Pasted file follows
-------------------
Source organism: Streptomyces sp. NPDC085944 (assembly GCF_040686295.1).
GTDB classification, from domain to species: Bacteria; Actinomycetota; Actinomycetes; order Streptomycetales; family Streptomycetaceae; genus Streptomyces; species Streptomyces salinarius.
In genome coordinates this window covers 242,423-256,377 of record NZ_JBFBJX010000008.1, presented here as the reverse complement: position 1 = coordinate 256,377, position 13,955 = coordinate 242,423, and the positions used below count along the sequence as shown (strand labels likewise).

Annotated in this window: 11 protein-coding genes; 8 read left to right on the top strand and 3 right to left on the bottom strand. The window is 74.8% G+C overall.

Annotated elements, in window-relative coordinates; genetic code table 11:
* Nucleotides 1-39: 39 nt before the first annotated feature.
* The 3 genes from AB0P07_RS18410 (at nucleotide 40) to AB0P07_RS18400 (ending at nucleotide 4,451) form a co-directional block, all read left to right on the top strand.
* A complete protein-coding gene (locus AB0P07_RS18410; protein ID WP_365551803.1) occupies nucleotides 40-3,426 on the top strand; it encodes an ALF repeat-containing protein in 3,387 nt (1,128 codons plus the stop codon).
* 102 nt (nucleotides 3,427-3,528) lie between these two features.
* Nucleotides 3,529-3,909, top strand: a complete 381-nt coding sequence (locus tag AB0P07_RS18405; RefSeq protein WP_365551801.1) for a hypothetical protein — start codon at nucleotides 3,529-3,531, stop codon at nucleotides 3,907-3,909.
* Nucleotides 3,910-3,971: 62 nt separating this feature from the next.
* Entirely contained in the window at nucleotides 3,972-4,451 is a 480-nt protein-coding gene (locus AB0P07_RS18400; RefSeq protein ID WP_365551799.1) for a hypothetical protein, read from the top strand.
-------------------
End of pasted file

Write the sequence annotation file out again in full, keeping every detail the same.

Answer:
Source organism: Streptomyces sp. NPDC085944 (assembly GCF_040686295.1).
GTDB classification, from domain to species: Bacteria; Actinomycetota; Actinomycetes; order Streptomycetales; family Streptomycetaceae; genus Streptomyces; species Streptomyces salinarius.
In genome coordinates this window covers 242,423-256,377 of record NZ_JBFBJX010000008.1, presented here as the reverse complement: position 1 = coordinate 256,377, position 13,955 = coordinate 242,423, and the positions used below count along the sequence as shown (strand labels likewise).

Annotated in this window: 11 protein-coding genes; 8 read left to right on the top strand and 3 right to left on the bottom strand. The window is 74.8% G+C overall.

Annotated elements, in window-relative coordinates; genetic code table 11:
* Nucleotides 1-39: 39 nt before the first annotated feature.
* The 3 genes from AB0P07_RS18410 (at nucleotide 40) to AB0P07_RS18400 (ending at nucleotide 4,451) form a co-directional block, all read left to right on the top strand.
* A complete protein-coding gene (locus AB0P07_RS18410; protein ID WP_365551803.1) occupies nucleotides 40-3,426 on the top strand; it encodes an ALF repeat-containing protein in 3,387 nt (1,128 codons plus the stop codon).
* 102 nt (nucleotides 3,427-3,528) lie between these two features.
* Nucleotides 3,529-3,909, top strand: a complete 381-nt coding sequence (locus tag AB0P07_RS18405; RefSeq protein WP_365551801.1) for a hypothetical protein — start codon at nucleotides 3,529-3,531, stop codon at nucleotides 3,907-3,909.
* Nucleotides 3,910-3,971: 62 nt separating this feature from the next.
* Entirely contained in the window at nucleotides 3,972-4,451 is a 480-nt protein-coding gene (locus AB0P07_RS18400; RefSeq protein ID WP_365551799.1) for a hypothetical protein, read from the top strand.